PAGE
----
A new fernery planned for Todmorden

Todmorden has a long history of fern growing – Abraham Stansfield had a nursery there and in 1858 produced ‘Stansfield’s Catalogue of Hardy Herbaceous and Alpine Plants, Ferns and Lycapods : grown at Vale Gardens, Todmorden.’ His grandson, Frederick Stansfield, was the first president of the BPS. It is really good news that the ‘Todmorden in Bloom’ group are going to plant a fernery in Patmos Garden, just opposite Todmorden College. There are already some ferns thriving in the garden, and the plan is to plant more in a shady part of the garden, creating a small stumpery.

After Jean, Sheila, and Pat showed me round the fernery site on Sunday, we visited the ‘hidden garden’ near the centre of town, where there is already a good collection of ferns. We braved the rain and icy wind – the ferns were looking remarkably good for the time of year!

Thank you to Sheila Greenwood for some of the photos.
I’m looking forward to seeing the fernery developments over the coming year!

Ruth Wheeler

Ruth is a wood sculptor and artist, she has a passion for ferns and it has been a reoccurring theme and form in Ruth’s work over twenty five years, always returning to the frond in all it’s forms
Ruth carves and burns ferns into wood to make wood art panels, sculptures and benches. She would love to share with you some of her recent works where they inspire her work rather than being an exact copy
Ruth has many varieties in her garden that she draws her inspiration from and in the spring she is touched by the new growth and it inspires her to draw them
She would like to reach out to other fern lovers to share her work but also find names of her ferns that she has had for years and also grow more varieties and give a home to any spare ones
She lives near Godalming in a Woodland setting near Godalming, Surrey and visits St Ives, Cornwall a few times a year

Aaron Angell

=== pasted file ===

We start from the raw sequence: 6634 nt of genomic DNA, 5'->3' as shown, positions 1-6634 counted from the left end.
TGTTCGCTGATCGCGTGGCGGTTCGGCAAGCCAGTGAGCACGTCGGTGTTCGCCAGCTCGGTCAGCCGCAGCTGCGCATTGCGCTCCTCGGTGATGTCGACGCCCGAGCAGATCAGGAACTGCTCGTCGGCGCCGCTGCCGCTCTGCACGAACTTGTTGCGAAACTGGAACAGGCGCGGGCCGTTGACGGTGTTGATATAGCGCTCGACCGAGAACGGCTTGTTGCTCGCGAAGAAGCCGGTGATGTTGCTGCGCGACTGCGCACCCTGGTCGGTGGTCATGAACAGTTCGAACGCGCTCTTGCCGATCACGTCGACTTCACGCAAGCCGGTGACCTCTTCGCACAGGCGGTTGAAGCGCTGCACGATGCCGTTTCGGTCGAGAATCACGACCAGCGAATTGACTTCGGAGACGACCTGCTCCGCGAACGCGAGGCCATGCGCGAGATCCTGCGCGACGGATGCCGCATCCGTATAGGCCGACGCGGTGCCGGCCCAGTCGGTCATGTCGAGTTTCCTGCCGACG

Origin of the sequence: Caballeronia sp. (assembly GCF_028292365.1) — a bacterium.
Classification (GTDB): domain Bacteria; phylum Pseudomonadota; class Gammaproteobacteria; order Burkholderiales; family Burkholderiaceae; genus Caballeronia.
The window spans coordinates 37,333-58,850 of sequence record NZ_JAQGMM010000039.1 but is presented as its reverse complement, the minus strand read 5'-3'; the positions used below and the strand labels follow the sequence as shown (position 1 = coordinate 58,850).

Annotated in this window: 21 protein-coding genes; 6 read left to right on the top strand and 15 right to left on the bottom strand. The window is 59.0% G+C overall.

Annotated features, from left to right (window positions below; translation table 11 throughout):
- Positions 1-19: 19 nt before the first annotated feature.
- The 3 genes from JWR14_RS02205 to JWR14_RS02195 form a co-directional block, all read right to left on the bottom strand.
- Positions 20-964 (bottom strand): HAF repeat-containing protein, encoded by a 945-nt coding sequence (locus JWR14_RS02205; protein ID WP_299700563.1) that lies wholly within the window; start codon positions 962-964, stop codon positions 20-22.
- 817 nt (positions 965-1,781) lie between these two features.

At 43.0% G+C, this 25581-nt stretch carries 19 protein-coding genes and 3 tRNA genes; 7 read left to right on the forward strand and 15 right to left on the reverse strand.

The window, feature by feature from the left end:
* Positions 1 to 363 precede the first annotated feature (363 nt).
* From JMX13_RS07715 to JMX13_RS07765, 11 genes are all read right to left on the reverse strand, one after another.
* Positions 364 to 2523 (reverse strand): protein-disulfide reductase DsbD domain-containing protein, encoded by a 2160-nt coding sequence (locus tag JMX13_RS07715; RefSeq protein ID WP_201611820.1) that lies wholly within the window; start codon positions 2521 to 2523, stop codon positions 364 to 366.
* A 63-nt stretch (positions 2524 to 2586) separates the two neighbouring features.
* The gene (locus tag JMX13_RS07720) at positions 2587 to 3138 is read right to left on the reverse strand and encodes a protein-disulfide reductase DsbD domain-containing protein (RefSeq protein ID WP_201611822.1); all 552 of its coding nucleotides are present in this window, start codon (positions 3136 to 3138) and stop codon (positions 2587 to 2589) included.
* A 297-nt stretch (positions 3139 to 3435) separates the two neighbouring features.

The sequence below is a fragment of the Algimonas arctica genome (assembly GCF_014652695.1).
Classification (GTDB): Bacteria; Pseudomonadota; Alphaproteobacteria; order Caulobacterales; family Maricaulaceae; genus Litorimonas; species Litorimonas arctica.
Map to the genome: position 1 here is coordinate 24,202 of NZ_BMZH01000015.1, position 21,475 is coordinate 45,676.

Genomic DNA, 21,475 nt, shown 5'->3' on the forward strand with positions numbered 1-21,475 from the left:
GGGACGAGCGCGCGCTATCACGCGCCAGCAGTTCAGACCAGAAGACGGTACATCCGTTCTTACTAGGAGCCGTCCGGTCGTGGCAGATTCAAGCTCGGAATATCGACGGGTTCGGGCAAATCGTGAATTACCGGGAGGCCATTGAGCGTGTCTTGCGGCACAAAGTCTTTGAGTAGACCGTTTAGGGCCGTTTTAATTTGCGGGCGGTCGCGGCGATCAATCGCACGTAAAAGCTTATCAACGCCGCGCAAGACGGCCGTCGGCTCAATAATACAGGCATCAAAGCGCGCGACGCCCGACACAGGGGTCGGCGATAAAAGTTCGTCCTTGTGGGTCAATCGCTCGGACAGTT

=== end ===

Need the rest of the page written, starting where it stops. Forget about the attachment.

You may be interested to know about a forthcoming exhibition at GoMA (Gallery of Modern Art) Glasgow. It features a splendid example of a Wardian case from the Natural History collection:

Aaron Angell
Gallery of Modern Art (GoMA)
Gallery One
December 8 2017 – March 18 2018

Aaron Angell (b. 1987, Kent) presents a series of new works including ceramic sculpture, inflatables, painting, Victorian furniture and plant life to create an anachronistic interior, which mines various points in history and unusual hobbyist cultures to develop a large scale, immersive exhibition.

At the centre of the exhibition is Glasgow Museums’ Wardian Case, this Victorian fern case will be displayed for the first time in over a quarter of a century. It was conserved especially for the exhibition and is to be fully planted with a range of ferns and mosses in a style reminiscent of its original display in the mid-nineteenth century. One of the very few surviving, original Wardian Cases, the piece was built a stone’s throw from GoMA and dates from around 1860. It is without doubt one of the finest ever made.

Aaron Angell says: “The centrepiece of this show is approximately the most Victorian object ever manufactured. It has it all. Fetishisation of the most stolid aspects of the classical world, the bondage of wildness and growth, even the concealed sexual organs of the ferns and mosses themselves. It is also, almost by mistake, a prototype for the radical biotopic architecture of the mid-20th century.

“As an exhibition space without any proper walls, I was interested in contrasting the case with a treatment of the hall at GoMA as a basic exercise in open plan interior design. The cliché of the loft, the archipelago of stations, objects, and pools of light. This is much more a house for a couple than an exhibition of my work.”

For more information visit www.glasgowmuseums.com (but not before next week)

Wall ferns

I recently got interested in Gumtree and used it to get free building material for my allotment. One of my contacts also had this chimney pot to throw away. I have filled it with limestone chippings from B&Q and a small amount of builders’ sand. As it has an open top and bottom, I have placed it on a clay plant pot saucer. I managed to find an old wall that the owner said that I could remove some Asplenium ruta-muraria plants from. These seem to be thriving, although it is early days. Also in the chimney pot are A. trichomanes, A. azoricum, A. adiantum-nigrum, A. billottii and some kind of cheilanthes from macaronesia.